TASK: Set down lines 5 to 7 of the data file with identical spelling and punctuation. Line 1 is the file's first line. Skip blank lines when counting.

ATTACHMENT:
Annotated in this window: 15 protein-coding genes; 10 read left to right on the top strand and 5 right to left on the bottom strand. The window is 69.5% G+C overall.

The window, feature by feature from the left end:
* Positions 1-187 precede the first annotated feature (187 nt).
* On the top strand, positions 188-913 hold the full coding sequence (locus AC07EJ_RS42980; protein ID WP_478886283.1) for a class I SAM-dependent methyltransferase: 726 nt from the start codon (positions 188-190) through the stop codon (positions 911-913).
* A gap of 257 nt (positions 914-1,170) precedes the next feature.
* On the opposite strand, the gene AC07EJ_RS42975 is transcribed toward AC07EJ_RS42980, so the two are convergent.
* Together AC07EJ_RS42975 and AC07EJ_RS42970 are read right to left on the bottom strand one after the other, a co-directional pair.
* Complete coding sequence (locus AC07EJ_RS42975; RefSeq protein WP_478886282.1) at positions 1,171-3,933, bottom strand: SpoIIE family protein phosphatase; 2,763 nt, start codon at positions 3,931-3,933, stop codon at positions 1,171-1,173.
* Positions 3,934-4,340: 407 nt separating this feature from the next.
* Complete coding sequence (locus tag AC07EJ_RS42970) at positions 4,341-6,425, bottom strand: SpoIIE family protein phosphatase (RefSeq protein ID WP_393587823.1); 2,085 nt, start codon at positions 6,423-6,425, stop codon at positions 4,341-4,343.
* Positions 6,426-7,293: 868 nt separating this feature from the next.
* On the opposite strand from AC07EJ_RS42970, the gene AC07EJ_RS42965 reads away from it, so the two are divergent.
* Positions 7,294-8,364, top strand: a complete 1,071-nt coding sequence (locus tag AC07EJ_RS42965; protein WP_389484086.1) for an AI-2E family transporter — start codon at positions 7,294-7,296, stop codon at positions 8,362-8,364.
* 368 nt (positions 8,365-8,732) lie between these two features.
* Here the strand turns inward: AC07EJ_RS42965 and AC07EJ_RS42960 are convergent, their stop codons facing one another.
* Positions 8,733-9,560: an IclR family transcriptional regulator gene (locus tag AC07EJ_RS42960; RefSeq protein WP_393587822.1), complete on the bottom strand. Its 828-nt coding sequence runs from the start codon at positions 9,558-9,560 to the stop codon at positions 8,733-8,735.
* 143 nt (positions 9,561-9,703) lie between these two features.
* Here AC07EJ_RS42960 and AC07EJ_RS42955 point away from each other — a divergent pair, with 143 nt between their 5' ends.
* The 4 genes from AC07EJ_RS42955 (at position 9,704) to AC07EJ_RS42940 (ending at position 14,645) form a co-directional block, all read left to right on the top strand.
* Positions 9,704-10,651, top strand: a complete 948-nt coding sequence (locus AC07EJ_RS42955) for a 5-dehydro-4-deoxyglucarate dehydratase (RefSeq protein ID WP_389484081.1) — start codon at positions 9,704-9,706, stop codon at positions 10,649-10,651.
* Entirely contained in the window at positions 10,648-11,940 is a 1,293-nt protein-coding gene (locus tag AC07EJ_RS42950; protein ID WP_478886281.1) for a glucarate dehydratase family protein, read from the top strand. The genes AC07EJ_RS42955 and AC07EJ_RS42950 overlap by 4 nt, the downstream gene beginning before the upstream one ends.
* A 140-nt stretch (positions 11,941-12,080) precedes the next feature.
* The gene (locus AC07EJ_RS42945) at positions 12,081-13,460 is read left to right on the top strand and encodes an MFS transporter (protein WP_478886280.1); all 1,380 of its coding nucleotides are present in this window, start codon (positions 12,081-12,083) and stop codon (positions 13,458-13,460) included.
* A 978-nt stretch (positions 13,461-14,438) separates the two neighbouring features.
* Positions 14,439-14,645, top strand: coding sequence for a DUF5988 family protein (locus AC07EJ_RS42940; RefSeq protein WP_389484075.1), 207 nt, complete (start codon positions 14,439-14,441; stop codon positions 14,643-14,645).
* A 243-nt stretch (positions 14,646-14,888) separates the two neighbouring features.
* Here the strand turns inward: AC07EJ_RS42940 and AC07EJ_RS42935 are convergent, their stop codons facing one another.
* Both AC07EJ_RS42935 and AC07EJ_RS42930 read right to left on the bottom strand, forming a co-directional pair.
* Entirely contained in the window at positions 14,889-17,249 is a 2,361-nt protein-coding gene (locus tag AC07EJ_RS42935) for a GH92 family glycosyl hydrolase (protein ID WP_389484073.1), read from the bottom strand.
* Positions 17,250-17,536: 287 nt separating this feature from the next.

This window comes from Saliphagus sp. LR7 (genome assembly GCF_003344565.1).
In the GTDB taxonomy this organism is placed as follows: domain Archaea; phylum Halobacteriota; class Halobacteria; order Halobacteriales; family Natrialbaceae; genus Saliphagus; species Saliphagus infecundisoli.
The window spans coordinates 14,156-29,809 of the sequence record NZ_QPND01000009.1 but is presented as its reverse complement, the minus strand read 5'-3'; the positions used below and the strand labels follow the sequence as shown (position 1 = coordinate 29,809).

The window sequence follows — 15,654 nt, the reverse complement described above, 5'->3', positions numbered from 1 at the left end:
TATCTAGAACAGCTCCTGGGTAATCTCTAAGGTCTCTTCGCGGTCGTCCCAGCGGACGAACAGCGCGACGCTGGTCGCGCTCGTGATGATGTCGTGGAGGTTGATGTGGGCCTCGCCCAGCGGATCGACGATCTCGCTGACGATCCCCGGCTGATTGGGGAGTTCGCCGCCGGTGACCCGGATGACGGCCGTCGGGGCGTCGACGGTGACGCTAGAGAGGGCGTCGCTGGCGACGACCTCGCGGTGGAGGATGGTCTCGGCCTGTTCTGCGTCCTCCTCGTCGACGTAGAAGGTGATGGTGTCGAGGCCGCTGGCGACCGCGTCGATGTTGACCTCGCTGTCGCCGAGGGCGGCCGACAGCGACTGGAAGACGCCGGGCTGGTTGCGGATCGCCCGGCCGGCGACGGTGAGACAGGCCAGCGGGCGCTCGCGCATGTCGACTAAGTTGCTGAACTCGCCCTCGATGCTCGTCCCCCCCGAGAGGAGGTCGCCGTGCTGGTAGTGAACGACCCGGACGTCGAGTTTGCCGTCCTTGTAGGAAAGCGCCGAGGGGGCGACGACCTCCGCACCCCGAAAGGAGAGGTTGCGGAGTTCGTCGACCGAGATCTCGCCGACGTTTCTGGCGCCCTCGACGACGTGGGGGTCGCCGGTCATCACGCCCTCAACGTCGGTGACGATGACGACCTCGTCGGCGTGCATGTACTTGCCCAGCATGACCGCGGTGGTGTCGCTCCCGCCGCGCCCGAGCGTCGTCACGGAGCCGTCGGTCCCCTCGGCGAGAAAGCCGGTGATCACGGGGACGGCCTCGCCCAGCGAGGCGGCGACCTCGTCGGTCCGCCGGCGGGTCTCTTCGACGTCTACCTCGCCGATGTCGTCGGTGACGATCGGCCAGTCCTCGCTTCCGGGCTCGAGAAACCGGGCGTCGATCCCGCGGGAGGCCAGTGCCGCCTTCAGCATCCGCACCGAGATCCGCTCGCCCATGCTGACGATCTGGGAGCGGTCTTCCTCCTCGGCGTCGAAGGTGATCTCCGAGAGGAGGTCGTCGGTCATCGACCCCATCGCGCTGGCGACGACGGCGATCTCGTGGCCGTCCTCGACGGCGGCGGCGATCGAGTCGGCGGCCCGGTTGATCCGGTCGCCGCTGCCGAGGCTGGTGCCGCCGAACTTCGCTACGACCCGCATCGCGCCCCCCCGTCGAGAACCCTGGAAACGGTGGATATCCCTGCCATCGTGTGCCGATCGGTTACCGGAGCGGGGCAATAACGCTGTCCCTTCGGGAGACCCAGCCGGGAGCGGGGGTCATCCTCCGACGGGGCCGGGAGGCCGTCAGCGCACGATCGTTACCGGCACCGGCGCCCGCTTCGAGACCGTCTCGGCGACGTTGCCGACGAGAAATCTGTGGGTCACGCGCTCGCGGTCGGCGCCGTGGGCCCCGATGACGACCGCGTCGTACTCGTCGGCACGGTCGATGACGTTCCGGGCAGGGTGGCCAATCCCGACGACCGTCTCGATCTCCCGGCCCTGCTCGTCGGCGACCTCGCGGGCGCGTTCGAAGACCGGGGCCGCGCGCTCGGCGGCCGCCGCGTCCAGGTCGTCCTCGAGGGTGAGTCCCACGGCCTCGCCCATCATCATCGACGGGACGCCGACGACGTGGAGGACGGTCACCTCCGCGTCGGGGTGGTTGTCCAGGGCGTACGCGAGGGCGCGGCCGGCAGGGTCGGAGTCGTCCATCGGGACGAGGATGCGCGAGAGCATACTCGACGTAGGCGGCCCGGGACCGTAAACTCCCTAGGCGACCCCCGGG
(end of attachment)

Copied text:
* A gap of 257 nt (positions 914-1,170) precedes the next feature.
* On the opposite strand, the gene AC07EJ_RS42975 is transcribed toward AC07EJ_RS42980, so the two are convergent.
* Together AC07EJ_RS42975 and AC07EJ_RS42970 are read right to left on the bottom strand one after the other, a co-directional pair.